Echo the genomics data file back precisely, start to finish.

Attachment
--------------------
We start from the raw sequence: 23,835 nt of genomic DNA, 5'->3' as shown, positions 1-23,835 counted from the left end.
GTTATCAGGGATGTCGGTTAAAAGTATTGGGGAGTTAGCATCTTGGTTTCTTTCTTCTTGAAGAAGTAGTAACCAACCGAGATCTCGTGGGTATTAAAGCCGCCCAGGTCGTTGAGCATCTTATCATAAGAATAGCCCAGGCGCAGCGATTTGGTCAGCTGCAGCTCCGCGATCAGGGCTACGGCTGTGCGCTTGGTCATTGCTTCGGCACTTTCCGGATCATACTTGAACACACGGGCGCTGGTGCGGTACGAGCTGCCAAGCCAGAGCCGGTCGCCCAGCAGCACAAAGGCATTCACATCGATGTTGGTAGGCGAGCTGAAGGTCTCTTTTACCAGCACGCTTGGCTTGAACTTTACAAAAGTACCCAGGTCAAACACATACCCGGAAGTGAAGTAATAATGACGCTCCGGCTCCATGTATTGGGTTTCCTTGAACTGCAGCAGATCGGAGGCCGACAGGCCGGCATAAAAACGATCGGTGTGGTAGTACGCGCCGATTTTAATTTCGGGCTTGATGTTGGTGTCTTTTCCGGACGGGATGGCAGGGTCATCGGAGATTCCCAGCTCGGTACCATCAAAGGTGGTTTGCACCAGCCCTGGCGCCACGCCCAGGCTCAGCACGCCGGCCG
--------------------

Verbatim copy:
We start from the raw sequence: 23,835 nt of genomic DNA, 5'->3' as shown, positions 1-23,835 counted from the left end.
GTTATCAGGGATGTCGGTTAAAAGTATTGGGGAGTTAGCATCTTGGTTTCTTTCTTCTTGAAGAAGTAGTAACCAACCGAGATCTCGTGGGTATTAAAGCCGCCCAGGTCGTTGAGCATCTTATCATAAGAATAGCCCAGGCGCAGCGATTTGGTCAGCTGCAGCTCCGCGATCAGGGCTACGGCTGTGCGCTTGGTCATTGCTTCGGCACTTTCCGGATCATACTTGAACACACGGGCGCTGGTGCGGTACGAGCTGCCAAGCCAGAGCCGGTCGCCCAGCAGCACAAAGGCATTCACATCGATGTTGGTAGGCGAGCTGAAGGTCTCTTTTACCAGCACGCTTGGCTTGAACTTTACAAAAGTACCCAGGTCAAACACATACCCGGAAGTGAAGTAATAATGACGCTCCGGCTCCATGTATTGGGTTTCCTTGAACTGCAGCAGATCGGAGGCCGACAGGCCGGCATAAAAACGATCGGTGTGGTAGTACGCGCCGATTTTAATTTCGGGCTTGATGTTGGTGTCTTTTCCGGACGGGATGGCAGGGTCATCGGAGATTCCCAGCTCGGTACCATCAAAGGTGGTTTGCACCAGCCCTGGCGCCACGCCCAGGCTCAGCACGCCGGCCG